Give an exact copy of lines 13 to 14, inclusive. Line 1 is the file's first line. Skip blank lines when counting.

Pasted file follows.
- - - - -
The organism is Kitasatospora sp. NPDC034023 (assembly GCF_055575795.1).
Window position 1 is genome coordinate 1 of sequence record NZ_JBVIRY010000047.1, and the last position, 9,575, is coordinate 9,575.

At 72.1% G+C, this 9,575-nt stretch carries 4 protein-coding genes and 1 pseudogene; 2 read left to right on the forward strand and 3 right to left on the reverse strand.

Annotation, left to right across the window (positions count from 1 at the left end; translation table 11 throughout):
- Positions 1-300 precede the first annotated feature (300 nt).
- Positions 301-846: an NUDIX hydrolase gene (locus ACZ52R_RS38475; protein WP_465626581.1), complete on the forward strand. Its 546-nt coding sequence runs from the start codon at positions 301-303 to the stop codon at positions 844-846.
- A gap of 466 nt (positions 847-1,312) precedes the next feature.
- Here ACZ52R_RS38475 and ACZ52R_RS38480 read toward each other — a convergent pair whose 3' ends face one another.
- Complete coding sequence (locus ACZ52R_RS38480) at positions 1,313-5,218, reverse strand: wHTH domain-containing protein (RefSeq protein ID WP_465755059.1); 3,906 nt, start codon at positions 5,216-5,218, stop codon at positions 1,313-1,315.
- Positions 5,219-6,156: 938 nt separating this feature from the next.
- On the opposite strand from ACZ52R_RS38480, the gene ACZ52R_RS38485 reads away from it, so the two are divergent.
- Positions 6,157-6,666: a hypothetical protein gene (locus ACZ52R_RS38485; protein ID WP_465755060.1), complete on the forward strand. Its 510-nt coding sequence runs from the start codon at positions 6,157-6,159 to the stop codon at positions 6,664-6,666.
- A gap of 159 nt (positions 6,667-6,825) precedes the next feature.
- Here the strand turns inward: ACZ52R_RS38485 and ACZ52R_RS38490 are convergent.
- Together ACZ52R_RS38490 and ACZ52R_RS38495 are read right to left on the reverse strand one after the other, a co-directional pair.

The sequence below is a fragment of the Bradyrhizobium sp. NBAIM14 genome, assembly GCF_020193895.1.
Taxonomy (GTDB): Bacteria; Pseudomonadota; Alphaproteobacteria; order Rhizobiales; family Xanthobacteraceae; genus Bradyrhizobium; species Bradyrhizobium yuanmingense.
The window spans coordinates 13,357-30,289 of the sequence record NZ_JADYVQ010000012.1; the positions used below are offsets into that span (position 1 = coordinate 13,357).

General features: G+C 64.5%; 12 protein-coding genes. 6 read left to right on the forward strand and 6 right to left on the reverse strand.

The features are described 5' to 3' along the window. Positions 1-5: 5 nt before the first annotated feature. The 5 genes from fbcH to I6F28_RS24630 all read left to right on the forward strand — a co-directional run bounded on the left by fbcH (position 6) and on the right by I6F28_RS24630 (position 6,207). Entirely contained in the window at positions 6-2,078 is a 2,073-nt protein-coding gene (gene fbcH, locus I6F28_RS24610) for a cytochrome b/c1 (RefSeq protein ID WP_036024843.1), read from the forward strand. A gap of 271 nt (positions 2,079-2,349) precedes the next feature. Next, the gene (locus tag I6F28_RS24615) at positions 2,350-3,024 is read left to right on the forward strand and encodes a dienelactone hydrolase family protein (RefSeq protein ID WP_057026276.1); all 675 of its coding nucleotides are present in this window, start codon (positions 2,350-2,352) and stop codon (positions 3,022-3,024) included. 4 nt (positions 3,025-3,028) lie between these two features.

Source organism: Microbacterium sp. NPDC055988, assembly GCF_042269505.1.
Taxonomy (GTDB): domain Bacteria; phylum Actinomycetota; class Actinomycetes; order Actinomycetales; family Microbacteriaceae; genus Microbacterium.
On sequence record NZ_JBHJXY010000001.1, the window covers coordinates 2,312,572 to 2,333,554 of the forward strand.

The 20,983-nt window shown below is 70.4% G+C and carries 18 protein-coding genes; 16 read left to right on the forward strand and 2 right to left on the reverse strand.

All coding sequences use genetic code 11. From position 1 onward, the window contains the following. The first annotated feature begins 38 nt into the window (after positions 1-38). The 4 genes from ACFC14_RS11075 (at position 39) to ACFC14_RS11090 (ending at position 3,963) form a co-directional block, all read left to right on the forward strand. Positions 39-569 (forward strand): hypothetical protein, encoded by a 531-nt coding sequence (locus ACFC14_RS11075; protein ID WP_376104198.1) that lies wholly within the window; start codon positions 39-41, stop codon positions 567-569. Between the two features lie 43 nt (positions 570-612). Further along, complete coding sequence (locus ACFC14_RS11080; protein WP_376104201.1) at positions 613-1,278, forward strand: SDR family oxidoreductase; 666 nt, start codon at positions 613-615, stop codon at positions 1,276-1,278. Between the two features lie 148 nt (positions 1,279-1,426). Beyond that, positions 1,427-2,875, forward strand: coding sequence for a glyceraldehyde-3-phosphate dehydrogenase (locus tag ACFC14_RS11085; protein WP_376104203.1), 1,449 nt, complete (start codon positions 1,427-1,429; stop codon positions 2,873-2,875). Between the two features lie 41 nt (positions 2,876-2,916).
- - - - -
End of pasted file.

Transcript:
- A gap of 159 nt (positions 6,667-6,825) precedes the next feature.
- Here the strand turns inward: ACZ52R_RS38485 and ACZ52R_RS38490 are convergent.